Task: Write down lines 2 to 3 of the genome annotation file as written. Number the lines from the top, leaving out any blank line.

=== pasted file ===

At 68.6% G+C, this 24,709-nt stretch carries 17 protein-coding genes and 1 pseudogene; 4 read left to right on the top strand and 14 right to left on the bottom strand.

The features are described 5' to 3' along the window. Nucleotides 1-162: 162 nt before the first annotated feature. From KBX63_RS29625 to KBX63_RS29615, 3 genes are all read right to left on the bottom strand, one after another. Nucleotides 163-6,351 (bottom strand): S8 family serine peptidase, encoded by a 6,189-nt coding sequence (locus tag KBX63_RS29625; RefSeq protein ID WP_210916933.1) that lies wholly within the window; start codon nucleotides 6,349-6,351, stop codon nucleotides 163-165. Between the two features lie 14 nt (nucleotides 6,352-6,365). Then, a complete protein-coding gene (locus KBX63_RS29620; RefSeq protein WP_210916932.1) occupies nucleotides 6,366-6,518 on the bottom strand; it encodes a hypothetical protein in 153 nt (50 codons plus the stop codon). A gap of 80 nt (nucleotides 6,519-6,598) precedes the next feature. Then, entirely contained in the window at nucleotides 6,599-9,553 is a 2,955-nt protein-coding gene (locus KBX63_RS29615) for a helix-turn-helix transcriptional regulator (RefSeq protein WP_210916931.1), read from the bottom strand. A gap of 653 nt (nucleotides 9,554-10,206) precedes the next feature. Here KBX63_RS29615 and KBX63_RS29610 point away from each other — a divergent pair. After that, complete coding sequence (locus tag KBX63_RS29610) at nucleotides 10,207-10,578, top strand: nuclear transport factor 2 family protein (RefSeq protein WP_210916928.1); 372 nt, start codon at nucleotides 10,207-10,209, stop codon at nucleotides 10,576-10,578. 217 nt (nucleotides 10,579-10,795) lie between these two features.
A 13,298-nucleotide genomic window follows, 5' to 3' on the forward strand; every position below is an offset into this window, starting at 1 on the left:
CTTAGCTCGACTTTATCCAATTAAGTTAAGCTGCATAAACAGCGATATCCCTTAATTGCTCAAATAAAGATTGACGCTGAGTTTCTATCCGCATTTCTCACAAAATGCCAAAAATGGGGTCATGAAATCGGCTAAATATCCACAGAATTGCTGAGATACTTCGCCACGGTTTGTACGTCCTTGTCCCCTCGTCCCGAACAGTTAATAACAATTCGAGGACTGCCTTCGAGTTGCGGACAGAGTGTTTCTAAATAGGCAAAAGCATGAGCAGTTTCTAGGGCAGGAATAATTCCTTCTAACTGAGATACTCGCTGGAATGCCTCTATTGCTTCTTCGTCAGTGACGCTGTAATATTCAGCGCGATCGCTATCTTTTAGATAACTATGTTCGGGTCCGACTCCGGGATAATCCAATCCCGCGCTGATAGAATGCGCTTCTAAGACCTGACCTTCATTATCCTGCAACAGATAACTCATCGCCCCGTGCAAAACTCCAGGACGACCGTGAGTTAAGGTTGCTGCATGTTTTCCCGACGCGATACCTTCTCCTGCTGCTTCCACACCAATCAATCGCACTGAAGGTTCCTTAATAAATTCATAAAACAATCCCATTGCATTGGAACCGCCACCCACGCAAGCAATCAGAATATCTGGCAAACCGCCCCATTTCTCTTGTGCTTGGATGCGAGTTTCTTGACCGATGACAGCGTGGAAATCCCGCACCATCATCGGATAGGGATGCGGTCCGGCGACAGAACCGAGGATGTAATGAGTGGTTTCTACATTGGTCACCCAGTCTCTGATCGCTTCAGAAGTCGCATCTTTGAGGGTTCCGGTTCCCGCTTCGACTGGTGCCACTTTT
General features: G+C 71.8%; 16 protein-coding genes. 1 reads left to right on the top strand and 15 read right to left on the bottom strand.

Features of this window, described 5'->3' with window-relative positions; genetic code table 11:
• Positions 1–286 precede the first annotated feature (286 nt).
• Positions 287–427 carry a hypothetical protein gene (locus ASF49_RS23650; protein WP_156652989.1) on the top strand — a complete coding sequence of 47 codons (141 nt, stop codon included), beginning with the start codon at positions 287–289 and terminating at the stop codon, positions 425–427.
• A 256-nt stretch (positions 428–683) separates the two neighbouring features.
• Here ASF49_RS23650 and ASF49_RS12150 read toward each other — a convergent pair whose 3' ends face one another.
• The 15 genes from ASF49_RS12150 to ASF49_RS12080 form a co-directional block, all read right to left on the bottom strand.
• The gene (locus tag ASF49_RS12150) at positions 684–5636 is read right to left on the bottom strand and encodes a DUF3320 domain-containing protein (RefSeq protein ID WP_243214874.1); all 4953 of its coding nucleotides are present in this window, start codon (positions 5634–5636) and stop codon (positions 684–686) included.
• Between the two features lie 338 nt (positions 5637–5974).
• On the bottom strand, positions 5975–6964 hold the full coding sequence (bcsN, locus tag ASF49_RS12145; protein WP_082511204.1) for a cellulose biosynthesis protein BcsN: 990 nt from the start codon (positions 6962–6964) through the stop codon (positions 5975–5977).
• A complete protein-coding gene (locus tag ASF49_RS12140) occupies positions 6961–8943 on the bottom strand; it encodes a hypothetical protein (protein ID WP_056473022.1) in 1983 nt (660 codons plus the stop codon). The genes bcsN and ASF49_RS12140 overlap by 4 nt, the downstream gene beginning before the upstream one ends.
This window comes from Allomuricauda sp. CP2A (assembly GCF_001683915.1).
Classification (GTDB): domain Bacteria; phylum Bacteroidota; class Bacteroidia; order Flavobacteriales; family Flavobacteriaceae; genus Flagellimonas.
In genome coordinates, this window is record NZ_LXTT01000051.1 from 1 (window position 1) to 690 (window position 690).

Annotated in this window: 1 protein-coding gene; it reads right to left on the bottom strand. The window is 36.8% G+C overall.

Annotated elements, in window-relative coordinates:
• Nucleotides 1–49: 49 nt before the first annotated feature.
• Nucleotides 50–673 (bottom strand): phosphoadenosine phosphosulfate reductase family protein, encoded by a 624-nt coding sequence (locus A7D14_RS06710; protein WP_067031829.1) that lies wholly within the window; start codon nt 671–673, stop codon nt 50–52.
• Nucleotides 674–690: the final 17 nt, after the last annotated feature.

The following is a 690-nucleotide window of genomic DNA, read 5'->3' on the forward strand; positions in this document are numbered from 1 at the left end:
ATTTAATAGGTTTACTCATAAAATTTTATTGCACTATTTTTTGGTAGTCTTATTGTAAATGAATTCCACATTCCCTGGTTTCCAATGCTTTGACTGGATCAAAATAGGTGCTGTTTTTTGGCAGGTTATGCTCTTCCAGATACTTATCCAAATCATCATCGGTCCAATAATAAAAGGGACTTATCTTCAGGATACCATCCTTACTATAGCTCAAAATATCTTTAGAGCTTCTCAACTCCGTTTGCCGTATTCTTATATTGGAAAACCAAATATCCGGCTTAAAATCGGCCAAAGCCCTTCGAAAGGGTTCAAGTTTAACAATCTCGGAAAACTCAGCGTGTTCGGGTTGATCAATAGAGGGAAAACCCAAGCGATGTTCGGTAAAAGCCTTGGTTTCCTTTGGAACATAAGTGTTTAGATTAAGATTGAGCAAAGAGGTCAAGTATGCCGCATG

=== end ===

The features are described 5' to 3' along the window. Nucleotides 1-162: 162 nt before the first annotated feature. From KBX63_RS29625 to KBX63_RS29615, 3 genes are all read right to left on the bottom strand, one after another. Nucleotides 163-6,351 (bottom strand): S8 family serine peptidase, encoded by a 6,189-nt coding sequence (locus tag KBX63_RS29625; RefSeq protein ID WP_210916933.1) that lies wholly within the window; start codon nucleotides 6,349-6,351, stop codon nucleotides 163-165. Between the two features lie 14 nt (nucleotides 6,352-6,365). Then, a complete protein-coding gene (locus KBX63_RS29620; RefSeq protein WP_210916932.1) occupies nucleotides 6,366-6,518 on the bottom strand; it encodes a hypothetical protein in 153 nt (50 codons plus the stop codon). A gap of 80 nt (nucleotides 6,519-6,598) precedes the next feature. Then, entirely contained in the window at nucleotides 6,599-9,553 is a 2,955-nt protein-coding gene (locus KBX63_RS29615) for a helix-turn-helix transcriptional regulator (RefSeq protein WP_210916931.1), read from the bottom strand. A gap of 653 nt (nucleotides 9,554-10,206) precedes the next feature. Here KBX63_RS29615 and KBX63_RS29610 point away from each other — a divergent pair. After that, complete coding sequence (locus tag KBX63_RS29610) at nucleotides 10,207-10,578, top strand: nuclear transport factor 2 family protein (RefSeq protein WP_210916928.1); 372 nt, start codon at nucleotides 10,207-10,209, stop codon at nucleotides 10,576-10,578. 217 nt (nucleotides 10,579-10,795) lie between these two features.
A 13,298-nucleotide genomic window follows, 5' to 3' on the forward strand; every position below is an offset into this window, starting at 1 on the left: